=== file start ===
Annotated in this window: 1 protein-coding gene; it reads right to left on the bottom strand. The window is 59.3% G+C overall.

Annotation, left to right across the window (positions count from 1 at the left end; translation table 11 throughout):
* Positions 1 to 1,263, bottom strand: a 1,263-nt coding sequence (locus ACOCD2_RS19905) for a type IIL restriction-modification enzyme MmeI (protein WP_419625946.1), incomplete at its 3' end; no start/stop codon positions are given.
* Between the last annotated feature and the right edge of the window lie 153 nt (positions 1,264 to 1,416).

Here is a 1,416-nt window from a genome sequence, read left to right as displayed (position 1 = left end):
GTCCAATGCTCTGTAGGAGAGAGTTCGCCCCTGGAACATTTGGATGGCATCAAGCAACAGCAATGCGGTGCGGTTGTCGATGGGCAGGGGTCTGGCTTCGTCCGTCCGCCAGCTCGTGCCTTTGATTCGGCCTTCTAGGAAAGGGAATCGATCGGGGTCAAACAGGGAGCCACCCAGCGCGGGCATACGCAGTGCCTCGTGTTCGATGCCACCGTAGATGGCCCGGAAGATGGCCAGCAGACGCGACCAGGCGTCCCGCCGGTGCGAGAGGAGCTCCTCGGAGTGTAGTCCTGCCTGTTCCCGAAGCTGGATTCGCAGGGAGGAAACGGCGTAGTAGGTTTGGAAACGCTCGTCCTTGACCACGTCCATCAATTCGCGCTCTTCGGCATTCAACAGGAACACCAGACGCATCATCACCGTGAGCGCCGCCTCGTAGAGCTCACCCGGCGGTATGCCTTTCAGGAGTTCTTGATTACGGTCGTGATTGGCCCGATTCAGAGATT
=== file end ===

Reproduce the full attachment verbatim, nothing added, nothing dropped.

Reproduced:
Annotated in this window: 1 protein-coding gene; it reads right to left on the bottom strand. The window is 59.3% G+C overall.

Annotation, left to right across the window (positions count from 1 at the left end; translation table 11 throughout):
* Positions 1 to 1,263, bottom strand: a 1,263-nt coding sequence (locus ACOCD2_RS19905) for a type IIL restriction-modification enzyme MmeI (protein WP_419625946.1), incomplete at its 3' end; no start/stop codon positions are given.
* Between the last annotated feature and the right edge of the window lie 153 nt (positions 1,264 to 1,416).

Here is a 1,416-nt window from a genome sequence, read left to right as displayed (position 1 = left end):
GTCCAATGCTCTGTAGGAGAGAGTTCGCCCCTGGAACATTTGGATGGCATCAAGCAACAGCAATGCGGTGCGGTTGTCGATGGGCAGGGGTCTGGCTTCGTCCGTCCGCCAGCTCGTGCCTTTGATTCGGCCTTCTAGGAAAGGGAATCGATCGGGGTCAAACAGGGAGCCACCCAGCGCGGGCATACGCAGTGCCTCGTGTTCGATGCCACCGTAGATGGCCCGGAAGATGGCCAGCAGACGCGACCAGGCGTCCCGCCGGTGCGAGAGGAGCTCCTCGGAGTGTAGTCCTGCCTGTTCCCGAAGCTGGATTCGCAGGGAGGAAACGGCGTAGTAGGTTTGGAAACGCTCGTCCTTGACCACGTCCATCAATTCGCGCTCTTCGGCATTCAACAGGAACACCAGACGCATCATCACCGTGAGCGCCGCCTCGTAGAGCTCACCCGGCGGTATGCCTTTCAGGAGTTCTTGATTACGGTCGTGATTGGCCCGATTCAGAGATT